The Fifth Floor - 17/11/2012
A devastating night for BBC Arabic in Gaza; the highs and lows of Kurdish culture; and Somali comedy in London's diaspora.
A fresh look at the week's global news from across the World Service's 27 language sections, with David Amanor.
TRAGEDY IN GAZA This week, an air strike in Gaza killed the baby boy of BBC Arabic picture editor Jihad Misharawi. His home was close to a factory targeted by the Israeli military on Wednesday amid a tit-for-tat series of attacks bringing casualties to both sides. Events unfolded live on television with Jihad walking through a crowd holding the body of his son wrapped in white cloth. He was interviewed by Shahdi Al-Kashef, who reports for the BBC from the Palestinian territories. We talk to him about this horrendous experience.
THE KURDISH WAY The Kurds live in an area encompassed by five nations, including Turkey where thousands of lives have been lost in a 30 year old conflict between Kurdish militants and the Turkish government. Some Kurds want an independent Kurdistan, others want cultural rights, but what does it mean to be Kurdish? Jiyar Gol, an Iranian Kurd reporting for BBC Persian, Kareem Abdulrahman, an Iraqi Kurd with the BBC's media monitoring service, and Guney Yildiz, with the Turkish language service, enlighten us.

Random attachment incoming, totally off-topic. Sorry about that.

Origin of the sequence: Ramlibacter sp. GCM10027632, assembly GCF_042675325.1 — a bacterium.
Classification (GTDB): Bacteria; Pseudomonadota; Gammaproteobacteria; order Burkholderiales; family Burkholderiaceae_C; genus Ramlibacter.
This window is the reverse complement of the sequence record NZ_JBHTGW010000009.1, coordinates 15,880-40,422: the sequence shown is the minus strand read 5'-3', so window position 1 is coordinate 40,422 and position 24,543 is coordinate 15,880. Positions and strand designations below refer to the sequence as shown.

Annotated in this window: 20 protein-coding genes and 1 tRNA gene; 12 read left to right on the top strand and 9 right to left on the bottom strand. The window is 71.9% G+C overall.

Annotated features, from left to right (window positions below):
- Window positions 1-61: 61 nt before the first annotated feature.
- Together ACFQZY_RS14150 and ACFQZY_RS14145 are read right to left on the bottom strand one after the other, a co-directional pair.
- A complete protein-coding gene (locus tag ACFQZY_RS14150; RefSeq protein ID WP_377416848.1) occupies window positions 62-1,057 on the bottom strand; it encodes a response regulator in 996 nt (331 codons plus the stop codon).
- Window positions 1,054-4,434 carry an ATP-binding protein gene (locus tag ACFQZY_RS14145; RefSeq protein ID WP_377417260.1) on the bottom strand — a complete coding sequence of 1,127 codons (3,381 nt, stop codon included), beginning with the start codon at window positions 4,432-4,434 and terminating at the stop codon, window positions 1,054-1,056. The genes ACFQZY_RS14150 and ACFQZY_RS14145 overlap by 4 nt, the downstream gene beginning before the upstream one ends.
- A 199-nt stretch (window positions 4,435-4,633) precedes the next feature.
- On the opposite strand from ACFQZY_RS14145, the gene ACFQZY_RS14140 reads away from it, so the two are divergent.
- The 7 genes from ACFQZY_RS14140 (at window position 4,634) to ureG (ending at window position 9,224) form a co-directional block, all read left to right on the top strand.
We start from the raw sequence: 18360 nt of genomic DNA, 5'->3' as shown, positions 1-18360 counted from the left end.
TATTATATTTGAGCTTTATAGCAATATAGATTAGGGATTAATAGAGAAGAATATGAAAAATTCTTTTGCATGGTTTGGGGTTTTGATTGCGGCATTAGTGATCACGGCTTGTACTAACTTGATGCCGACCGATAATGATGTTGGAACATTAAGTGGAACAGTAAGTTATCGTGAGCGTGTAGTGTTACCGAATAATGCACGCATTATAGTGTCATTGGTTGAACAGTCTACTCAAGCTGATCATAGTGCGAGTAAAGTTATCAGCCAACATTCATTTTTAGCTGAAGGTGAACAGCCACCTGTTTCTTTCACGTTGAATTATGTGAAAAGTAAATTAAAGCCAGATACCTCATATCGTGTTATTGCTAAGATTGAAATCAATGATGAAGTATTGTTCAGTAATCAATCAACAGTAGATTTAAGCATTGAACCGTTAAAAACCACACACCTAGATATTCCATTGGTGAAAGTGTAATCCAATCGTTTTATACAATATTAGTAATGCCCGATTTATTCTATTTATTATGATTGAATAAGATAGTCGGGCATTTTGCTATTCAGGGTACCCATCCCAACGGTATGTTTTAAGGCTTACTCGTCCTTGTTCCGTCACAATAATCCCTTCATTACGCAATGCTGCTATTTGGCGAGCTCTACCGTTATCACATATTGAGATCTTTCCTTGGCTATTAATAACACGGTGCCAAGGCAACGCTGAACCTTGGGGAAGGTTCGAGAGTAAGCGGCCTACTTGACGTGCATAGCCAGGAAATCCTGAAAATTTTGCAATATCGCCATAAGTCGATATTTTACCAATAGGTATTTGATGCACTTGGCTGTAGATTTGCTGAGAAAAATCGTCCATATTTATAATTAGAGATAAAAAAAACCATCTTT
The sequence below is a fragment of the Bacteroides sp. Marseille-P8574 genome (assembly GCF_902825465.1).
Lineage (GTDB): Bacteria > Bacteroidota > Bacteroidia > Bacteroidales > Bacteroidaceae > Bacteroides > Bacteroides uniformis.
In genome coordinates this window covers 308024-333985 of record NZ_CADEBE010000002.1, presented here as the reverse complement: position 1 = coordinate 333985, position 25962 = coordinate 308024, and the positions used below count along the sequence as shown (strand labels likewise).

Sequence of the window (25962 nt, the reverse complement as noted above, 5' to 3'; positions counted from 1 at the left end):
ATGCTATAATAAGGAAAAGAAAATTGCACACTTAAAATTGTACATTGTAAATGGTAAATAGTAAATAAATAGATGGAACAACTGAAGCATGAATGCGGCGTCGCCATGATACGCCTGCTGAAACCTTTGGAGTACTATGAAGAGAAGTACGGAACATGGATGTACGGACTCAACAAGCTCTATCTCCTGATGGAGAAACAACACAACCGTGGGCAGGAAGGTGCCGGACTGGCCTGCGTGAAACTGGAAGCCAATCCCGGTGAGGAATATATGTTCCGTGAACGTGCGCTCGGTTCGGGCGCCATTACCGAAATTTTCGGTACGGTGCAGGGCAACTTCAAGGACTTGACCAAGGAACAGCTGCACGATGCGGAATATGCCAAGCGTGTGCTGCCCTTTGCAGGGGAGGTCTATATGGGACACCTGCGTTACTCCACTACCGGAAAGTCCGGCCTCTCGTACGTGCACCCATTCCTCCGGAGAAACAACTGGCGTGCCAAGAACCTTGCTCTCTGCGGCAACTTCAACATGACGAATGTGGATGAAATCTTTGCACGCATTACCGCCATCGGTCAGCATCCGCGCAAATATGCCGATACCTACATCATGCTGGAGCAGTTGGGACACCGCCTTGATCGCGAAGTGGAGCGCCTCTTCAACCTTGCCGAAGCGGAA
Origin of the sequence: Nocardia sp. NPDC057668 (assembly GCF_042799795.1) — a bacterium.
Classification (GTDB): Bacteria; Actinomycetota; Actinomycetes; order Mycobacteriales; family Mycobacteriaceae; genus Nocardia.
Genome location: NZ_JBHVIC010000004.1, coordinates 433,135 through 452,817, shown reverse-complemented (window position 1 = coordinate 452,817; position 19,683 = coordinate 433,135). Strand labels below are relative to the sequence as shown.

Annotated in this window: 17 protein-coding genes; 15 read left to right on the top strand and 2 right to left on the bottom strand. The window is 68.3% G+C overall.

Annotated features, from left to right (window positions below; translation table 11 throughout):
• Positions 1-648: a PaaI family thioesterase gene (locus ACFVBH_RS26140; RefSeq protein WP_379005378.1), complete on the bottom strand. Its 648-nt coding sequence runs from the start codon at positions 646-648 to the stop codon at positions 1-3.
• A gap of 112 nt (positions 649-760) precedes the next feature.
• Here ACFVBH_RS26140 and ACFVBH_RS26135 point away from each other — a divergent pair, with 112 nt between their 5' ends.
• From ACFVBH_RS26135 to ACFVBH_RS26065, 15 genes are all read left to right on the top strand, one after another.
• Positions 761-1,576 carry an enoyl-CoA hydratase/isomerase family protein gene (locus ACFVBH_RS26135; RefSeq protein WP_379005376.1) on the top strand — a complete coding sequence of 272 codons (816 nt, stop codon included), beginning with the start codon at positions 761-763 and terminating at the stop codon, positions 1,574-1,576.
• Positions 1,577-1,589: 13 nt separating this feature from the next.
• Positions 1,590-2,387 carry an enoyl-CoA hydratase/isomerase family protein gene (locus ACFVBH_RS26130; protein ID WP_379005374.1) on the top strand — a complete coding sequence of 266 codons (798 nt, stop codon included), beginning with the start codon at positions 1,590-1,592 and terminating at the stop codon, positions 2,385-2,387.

ONLINE GREATEST HITS BBC Brasil's Thomas Pappon gives the lowdown on the big-hitting stories across the World Service language sites this week - including amorous bicycles, grasshopper chat-up lines and an expensive diamond.
SOMALI COMEDY Somalia, a country ravaged by two decades of civil war, is not known for its comedy. In an attempt to find the lighter side of the Somali character, David visits a comedy gig in London, fronted by Somali comedian Prince Abdi, with BBC Somali's Farhan Jimale, Abdirahman Koronto, and the Arabic Service's Abdiraheem Saeed.
(Picture: Girl playing outside graffiti-stained wall in Gaza. Credit: Getty.)